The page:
Are you in favor or against the mill levy override? Why?
McWhorter, District A: This is clearly a trap question since the mill levy is “for the teachers,” so to be against it would mean you are “against increasing teacher pay.” I’d support it this time, but here is where I would focus my attention as a board member after it is passed: How much is going to retention vs. how much is going to bringing in new teachers from outside the district? In general and in the future, I believe cost cuts should be exhausted before jumping to a mill levy override.
Teitler, District A: Yes, I very much support the mill levy override! Teachers are the lifeblood of our district, and they deserve to be compensated accordingly. According to the RFSD’s homepage, the Roaring Fork School District has the third highest cost of living among Colorado school districts, but district teachers have only the 37th highest average salary among Colorado school districts. The vast majority of this mill levy override is dedicated to raising teacher salaries. This mill levy override will help the district stay competitive in recruiting and retaining high quality teachers.
Fotion, District E: My knee jerk response is no. However, much more information is required. The mill levy should not be changed until all cost savings and budgetary analysis have been thoroughly surveyed.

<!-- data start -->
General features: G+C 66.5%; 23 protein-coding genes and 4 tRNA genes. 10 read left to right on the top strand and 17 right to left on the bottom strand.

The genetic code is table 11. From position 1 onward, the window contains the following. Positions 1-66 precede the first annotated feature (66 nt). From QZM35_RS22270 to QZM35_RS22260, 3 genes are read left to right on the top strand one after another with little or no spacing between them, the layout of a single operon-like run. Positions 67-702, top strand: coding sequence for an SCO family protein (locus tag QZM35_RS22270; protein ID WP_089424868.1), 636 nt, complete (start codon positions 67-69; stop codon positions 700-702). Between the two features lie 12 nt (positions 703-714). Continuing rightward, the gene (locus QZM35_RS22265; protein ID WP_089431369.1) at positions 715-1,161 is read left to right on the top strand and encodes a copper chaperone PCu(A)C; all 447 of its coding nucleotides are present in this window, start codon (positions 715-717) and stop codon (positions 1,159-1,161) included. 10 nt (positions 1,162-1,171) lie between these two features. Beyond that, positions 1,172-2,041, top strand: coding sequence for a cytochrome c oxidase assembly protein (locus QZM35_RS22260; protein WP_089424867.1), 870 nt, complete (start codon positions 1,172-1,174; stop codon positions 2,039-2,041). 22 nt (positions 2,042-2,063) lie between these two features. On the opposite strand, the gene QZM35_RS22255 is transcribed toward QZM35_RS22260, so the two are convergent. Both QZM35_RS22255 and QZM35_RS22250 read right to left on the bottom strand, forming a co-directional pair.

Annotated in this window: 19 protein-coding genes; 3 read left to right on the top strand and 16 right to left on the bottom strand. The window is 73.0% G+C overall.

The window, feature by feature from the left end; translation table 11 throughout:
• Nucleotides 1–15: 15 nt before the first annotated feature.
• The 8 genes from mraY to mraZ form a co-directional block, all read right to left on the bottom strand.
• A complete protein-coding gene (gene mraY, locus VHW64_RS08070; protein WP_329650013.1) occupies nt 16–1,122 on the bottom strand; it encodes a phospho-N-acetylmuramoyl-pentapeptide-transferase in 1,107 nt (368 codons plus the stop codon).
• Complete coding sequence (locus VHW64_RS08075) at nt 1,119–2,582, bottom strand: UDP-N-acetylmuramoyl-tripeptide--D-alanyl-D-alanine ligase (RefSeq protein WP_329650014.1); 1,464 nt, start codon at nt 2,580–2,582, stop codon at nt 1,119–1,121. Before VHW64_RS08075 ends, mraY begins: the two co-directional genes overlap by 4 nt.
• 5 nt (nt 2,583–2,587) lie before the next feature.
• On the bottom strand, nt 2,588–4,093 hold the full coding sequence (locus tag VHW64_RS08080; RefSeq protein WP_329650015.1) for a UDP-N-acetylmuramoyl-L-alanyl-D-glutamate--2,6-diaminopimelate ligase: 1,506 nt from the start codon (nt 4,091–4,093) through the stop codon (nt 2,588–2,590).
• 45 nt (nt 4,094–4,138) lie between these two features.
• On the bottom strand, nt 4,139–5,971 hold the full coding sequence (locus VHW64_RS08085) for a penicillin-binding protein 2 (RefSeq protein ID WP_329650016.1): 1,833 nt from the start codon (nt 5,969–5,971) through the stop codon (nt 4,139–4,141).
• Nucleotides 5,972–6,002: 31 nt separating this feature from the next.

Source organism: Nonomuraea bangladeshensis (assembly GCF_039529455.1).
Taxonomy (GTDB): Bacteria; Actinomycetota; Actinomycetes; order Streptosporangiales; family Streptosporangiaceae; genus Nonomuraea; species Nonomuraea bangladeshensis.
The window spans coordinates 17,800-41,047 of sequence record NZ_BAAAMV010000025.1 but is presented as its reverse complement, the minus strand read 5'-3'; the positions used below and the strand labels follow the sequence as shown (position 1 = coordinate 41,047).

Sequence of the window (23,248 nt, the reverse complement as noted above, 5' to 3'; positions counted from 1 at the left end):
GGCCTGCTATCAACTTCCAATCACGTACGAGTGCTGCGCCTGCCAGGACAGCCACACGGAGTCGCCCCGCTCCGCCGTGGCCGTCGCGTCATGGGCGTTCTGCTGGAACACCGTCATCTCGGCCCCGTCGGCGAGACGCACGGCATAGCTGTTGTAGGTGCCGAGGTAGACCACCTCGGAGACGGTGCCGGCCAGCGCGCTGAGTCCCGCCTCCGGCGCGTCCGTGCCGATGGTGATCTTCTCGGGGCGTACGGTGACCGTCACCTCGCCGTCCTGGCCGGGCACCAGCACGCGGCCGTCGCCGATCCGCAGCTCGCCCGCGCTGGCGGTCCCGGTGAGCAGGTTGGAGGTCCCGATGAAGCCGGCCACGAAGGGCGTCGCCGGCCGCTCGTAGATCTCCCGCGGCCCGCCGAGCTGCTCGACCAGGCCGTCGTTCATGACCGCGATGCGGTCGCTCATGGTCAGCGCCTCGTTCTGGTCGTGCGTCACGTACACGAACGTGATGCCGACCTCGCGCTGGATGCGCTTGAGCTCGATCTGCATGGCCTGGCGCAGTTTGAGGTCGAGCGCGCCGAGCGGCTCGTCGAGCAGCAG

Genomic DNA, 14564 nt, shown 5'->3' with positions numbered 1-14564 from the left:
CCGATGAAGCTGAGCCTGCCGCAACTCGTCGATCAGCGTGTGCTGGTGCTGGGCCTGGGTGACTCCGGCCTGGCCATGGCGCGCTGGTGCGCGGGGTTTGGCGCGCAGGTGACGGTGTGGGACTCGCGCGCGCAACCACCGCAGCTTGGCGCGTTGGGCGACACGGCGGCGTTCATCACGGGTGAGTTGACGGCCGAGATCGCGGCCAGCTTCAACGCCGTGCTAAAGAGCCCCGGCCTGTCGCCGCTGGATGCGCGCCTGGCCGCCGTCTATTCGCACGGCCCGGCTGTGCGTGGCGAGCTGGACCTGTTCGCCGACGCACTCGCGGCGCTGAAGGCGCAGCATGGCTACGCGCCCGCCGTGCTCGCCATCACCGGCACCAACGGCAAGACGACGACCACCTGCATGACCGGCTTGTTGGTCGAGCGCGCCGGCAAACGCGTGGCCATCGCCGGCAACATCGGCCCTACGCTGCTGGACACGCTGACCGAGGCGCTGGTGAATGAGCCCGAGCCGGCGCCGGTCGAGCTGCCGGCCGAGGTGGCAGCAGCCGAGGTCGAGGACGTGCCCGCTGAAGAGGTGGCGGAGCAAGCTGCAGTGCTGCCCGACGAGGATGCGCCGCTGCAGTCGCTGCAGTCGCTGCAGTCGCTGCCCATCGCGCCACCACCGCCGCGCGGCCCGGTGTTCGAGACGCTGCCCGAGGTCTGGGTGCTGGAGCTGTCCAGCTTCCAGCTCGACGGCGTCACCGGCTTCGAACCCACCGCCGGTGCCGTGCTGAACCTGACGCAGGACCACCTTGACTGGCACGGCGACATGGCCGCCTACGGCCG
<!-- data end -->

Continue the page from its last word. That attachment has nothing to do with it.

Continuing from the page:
Kuhlenberg, District E: I fully support the mill levy override and will work diligently to ensure that every dollar is spent effectively and efficiently. Our valley’s public education system is in the midst of a major crisis — our schools are critically underfunded. There simply aren’t enough dollars to support the level of education that we want and need to offer our students. Colorado currently ranks 47th in the nation on per pupil funding; we receive almost $3,000 less per student than the national average. At the same time, the cost of living in the Roaring Fork Valley is more than 30% higher than the national average. Our teachers need and deserve wage increases that correlate with the cost of living in this valley. Beyond that, we need support staff that will be there for our children — to make them lunch, to drive them home, to keep our schools clean. We can’t do these things without people, and we can’t attract and retain these people without money to pay their wages. Providing quality education is directly dependent on recruiting and retaining a high quality, professional and committed workforce.